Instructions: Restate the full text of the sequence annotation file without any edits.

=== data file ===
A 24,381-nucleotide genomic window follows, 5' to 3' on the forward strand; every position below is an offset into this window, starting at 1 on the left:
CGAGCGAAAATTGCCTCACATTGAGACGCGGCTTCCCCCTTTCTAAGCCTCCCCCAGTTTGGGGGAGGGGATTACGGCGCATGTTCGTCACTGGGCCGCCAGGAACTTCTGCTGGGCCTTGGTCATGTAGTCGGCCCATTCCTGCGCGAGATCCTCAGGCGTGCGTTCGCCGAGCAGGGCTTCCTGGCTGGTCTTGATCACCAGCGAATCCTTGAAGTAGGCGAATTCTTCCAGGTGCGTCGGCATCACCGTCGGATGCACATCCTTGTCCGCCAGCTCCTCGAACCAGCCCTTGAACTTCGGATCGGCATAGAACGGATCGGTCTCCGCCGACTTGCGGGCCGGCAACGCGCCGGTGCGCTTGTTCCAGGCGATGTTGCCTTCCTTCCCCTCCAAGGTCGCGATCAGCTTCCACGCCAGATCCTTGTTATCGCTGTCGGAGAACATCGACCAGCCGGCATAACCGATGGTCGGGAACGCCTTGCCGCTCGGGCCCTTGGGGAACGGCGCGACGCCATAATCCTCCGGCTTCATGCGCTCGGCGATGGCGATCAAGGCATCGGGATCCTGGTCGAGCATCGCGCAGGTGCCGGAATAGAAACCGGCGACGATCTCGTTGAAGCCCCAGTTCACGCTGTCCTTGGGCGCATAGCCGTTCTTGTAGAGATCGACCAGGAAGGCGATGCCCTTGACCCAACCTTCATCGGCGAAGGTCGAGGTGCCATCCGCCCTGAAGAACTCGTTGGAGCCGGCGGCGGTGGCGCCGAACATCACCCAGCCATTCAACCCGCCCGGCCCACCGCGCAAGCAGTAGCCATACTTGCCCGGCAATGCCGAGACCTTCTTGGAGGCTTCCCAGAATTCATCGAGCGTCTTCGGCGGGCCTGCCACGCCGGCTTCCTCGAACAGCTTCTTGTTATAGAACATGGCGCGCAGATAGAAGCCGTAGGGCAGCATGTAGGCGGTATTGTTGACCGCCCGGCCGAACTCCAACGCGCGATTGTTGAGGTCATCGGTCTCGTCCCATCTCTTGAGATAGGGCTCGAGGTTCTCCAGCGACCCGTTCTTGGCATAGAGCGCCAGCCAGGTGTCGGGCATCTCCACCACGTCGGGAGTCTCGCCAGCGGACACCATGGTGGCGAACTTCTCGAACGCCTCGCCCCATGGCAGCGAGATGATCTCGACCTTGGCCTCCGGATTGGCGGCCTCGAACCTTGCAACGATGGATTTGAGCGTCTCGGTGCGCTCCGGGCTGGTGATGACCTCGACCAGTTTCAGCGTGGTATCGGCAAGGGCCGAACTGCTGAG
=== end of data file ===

A 24,381-nucleotide genomic window follows, 5' to 3' on the forward strand; every position below is an offset into this window, starting at 1 on the left:
CGAGCGAAAATTGCCTCACATTGAGACGCGGCTTCCCCCTTTCTAAGCCTCCCCCAGTTTGGGGGAGGGGATTACGGCGCATGTTCGTCACTGGGCCGCCAGGAACTTCTGCTGGGCCTTGGTCATGTAGTCGGCCCATTCCTGCGCGAGATCCTCAGGCGTGCGTTCGCCGAGCAGGGCTTCCTGGCTGGTCTTGATCACCAGCGAATCCTTGAAGTAGGCGAATTCTTCCAGGTGCGTCGGCATCACCGTCGGATGCACATCCTTGTCCGCCAGCTCCTCGAACCAGCCCTTGAACTTCGGATCGGCATAGAACGGATCGGTCTCCGCCGACTTGCGGGCCGGCAACGCGCCGGTGCGCTTGTTCCAGGCGATGTTGCCTTCCTTCCCCTCCAAGGTCGCGATCAGCTTCCACGCCAGATCCTTGTTATCGCTGTCGGAGAACATCGACCAGCCGGCATAACCGATGGTCGGGAACGCCTTGCCGCTCGGGCCCTTGGGGAACGGCGCGACGCCATAATCCTCCGGCTTCATGCGCTCGGCGATGGCGATCAAGGCATCGGGATCCTGGTCGAGCATCGCGCAGGTGCCGGAATAGAAACCGGCGACGATCTCGTTGAAGCCCCAGTTCACGCTGTCCTTGGGCGCATAGCCGTTCTTGTAGAGATCGACCAGGAAGGCGATGCCCTTGACCCAACCTTCATCGGCGAAGGTCGAGGTGCCATCCGCCCTGAAGAACTCGTTGGAGCCGGCGGCGGTGGCGCCGAACATCACCCAGCCATTCAACCCGCCCGGCCCACCGCGCAAGCAGTAGCCATACTTGCCCGGCAATGCCGAGACCTTCTTGGAGGCTTCCCAGAATTCATCGAGCGTCTTCGGCGGGCCTGCCACGCCGGCTTCCTCGAACAGCTTCTTGTTATAGAACATGGCGCGCAGATAGAAGCCGTAGGGCAGCATGTAGGCGGTATTGTTGACCGCCCGGCCGAACTCCAACGCGCGATTGTTGAGGTCATCGGTCTCGTCCCATCTCTTGAGATAGGGCTCGAGGTTCTCCAGCGACCCGTTCTTGGCATAGAGCGCCAGCCAGGTGTCGGGCATCTCCACCACGTCGGGAGTCTCGCCAGCGGACACCATGGTGGCGAACTTCTCGAACGCCTCGCCCCATGGCAGCGAGATGATCTCGACCTTGGCCTCCGGATTGGCGGCCTCGAACCTTGCAACGATGGATTTGAGCGTCTCGGTGCGCTCCGGGCTGGTGATGACCTCGACCAGTTTCAGCGTGGTATCGGCAAGGGCCGAACTGCTGAG